Part of working on the pitching staff will be evaluating players in-house to determine what assets the club has to move around to acquire pitching in addition to what it might find on the market. Falvey wasn’t prepared to go down that road mere minutes into his tenure, but he did suggest the team would search high and low, internally and externally, to revamp the club’s woebegone pitching staff.
“I think we’ll spend time over the next week in Arizona to dig in and talk to other teams about needs and fits and what the landscape looks like for this offseason,” Falvey said. “We will commit to being collaborative in our approach to pitching development. It’s something I feel very strongly about. Utilizing different resources to help us develop the current pitchers that are on the staff and the players coming up through the minor leagues. We wouldn’t shut out any avenue to acquire or develop a player, and I expect that will be a slight change from how we’ve operated here, but I look forward to leading that.”
Falvey’s vision isn’t limited to the pitching side, though it can be easy to focus on that part. Not only are the Twins coming off an incredible run of subpar pitching — including carrying an MLB-worst K/9 every year from 2011-15 — but the Indians are coming off the seventh-best ERA in baseball. Beyond that, the Indians found some of their best pitchers in unlikely places. Corey Kluber came in the Jake Westbrook trade and was far from an instant success. The same can be said of Carlos Carrasco, who came over in the Cliff Lee deal with the Phillies and needed multiple years and even a stint in the bullpen to find his way. Mike Clevinger, who is one of the team’s more promising young pitchers, arrived in a deal for a broken-down Vinnie Pestano. That sort of resourcefulness, if Falvey can duplicate it in Minnesota, will only serve to make the search for pitching more interesting for Twins fans.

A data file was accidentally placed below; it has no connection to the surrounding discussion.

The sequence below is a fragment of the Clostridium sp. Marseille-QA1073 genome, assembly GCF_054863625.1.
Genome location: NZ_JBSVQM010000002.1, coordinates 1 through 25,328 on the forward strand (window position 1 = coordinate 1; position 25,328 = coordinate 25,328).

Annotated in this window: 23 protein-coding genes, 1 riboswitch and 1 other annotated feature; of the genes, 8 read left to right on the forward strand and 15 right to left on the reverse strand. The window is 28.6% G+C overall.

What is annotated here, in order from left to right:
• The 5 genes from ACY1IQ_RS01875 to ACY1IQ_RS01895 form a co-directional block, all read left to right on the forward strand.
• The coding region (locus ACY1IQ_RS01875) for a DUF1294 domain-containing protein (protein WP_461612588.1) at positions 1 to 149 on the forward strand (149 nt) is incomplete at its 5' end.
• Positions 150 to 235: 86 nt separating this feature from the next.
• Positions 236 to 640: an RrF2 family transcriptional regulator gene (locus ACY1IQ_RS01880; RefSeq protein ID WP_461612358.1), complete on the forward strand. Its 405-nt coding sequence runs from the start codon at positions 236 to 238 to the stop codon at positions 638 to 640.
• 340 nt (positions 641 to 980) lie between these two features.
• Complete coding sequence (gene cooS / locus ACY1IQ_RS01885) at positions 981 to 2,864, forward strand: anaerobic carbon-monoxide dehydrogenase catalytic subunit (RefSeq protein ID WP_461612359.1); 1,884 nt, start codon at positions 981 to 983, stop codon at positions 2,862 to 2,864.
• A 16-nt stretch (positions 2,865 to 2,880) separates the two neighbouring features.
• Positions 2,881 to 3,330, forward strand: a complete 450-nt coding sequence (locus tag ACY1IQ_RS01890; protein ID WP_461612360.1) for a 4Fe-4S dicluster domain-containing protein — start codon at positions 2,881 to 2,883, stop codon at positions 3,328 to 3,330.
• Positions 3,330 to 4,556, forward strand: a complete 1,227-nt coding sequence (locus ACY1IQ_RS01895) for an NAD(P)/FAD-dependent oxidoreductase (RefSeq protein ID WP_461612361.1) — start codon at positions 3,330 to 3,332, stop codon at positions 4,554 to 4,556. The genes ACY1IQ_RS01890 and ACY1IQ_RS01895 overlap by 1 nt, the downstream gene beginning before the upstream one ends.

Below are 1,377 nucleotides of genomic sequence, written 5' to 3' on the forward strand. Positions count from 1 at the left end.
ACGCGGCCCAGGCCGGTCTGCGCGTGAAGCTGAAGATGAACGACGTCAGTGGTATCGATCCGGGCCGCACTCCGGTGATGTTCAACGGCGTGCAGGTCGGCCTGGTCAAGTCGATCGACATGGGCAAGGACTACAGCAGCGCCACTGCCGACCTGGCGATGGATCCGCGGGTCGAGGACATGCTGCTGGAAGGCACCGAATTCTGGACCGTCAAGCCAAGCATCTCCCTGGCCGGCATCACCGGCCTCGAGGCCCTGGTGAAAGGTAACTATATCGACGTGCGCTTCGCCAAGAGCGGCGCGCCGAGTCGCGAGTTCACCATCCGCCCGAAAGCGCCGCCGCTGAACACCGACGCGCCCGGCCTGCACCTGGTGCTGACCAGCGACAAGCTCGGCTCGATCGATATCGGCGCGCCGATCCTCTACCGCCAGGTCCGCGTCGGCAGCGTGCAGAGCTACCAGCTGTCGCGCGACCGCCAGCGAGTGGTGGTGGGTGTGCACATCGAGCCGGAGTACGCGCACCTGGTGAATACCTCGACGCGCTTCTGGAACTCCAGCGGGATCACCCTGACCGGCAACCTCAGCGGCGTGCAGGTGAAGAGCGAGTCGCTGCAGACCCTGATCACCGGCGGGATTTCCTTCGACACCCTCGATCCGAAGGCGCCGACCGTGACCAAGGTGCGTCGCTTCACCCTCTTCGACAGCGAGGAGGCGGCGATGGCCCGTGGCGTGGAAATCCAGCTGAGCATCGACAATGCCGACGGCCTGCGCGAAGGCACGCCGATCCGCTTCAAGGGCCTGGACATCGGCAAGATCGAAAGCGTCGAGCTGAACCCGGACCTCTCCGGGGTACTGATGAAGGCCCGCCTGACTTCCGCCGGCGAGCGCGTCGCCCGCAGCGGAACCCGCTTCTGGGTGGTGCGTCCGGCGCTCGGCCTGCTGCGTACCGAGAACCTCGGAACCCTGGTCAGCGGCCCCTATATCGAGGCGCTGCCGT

“The goal here is straightforward and measurable,” Falvey said. “It’s to build a sustainable and championship-caliber team and organization that Twins fans across Twins Territory will be proud of. Thad and I know there are no shortcuts to getting there. We intend to relentlessly identify, pursue and advance top-performing people, cultivate world-class process and build a culture that’s collaborative and transparent to achieve our goals.”
Falvey didn’t stop there, as he promised wide-sweeping changes to the “Twins Way,” which is such a key phrase that the organization made it the address when they opened Target Field at “1 Twins Way” in downtown Minneapolis.
“The Twins Way will be to thrive together,” Falvey promised at the outset of the conference. “That’s important to me. Both Thad and I have grown and experienced a measure of success within organizational cultures that understand the value in creating balanced systems, designing, implementing and evaluating processes and rewarding hard work and professional character, both on and off the field. We will root our decision making in evidence-based practices, both subjective and objective in nature, which means a commitment to understanding the metrics, but always making human decisions. That will never change. There is no substitute for the people and the input from our senior leadership group.”